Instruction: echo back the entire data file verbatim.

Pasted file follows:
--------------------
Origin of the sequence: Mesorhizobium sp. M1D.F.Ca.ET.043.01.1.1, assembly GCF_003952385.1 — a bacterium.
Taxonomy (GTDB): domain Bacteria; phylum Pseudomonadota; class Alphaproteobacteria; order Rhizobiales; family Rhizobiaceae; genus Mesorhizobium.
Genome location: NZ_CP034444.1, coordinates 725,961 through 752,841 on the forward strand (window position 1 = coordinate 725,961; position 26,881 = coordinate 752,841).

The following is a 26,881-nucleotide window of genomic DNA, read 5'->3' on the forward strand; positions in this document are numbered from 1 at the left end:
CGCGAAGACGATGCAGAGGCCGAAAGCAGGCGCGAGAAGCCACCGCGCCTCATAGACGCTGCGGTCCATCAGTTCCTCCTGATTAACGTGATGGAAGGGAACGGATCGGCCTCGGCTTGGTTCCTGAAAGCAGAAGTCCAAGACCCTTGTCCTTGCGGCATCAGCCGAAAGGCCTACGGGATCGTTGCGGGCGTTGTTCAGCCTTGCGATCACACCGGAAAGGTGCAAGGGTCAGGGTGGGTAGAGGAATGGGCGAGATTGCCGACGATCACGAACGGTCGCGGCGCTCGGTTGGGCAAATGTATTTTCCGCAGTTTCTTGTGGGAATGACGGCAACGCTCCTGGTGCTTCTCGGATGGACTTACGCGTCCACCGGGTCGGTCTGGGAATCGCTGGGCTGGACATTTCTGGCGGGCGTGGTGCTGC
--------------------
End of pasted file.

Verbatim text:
Origin of the sequence: Mesorhizobium sp. M1D.F.Ca.ET.043.01.1.1, assembly GCF_003952385.1 — a bacterium.
Taxonomy (GTDB): domain Bacteria; phylum Pseudomonadota; class Alphaproteobacteria; order Rhizobiales; family Rhizobiaceae; genus Mesorhizobium.
Genome location: NZ_CP034444.1, coordinates 725,961 through 752,841 on the forward strand (window position 1 = coordinate 725,961; position 26,881 = coordinate 752,841).

The following is a 26,881-nucleotide window of genomic DNA, read 5'->3' on the forward strand; positions in this document are numbered from 1 at the left end:
CGCGAAGACGATGCAGAGGCCGAAAGCAGGCGCGAGAAGCCACCGCGCCTCATAGACGCTGCGGTCCATCAGTTCCTCCTGATTAACGTGATGGAAGGGAACGGATCGGCCTCGGCTTGGTTCCTGAAAGCAGAAGTCCAAGACCCTTGTCCTTGCGGCATCAGCCGAAAGGCCTACGGGATCGTTGCGGGCGTTGTTCAGCCTTGCGATCACACCGGAAAGGTGCAAGGGTCAGGGTGGGTAGAGGAATGGGCGAGATTGCCGACGATCACGAACGGTCGCGGCGCTCGGTTGGGCAAATGTATTTTCCGCAGTTTCTTGTGGGAATGACGGCAACGCTCCTGGTGCTTCTCGGATGGACTTACGCGTCCACCGGGTCGGTCTGGGAATCGCTGGGCTGGACATTTCTGGCGGGCGTGGTGCTGC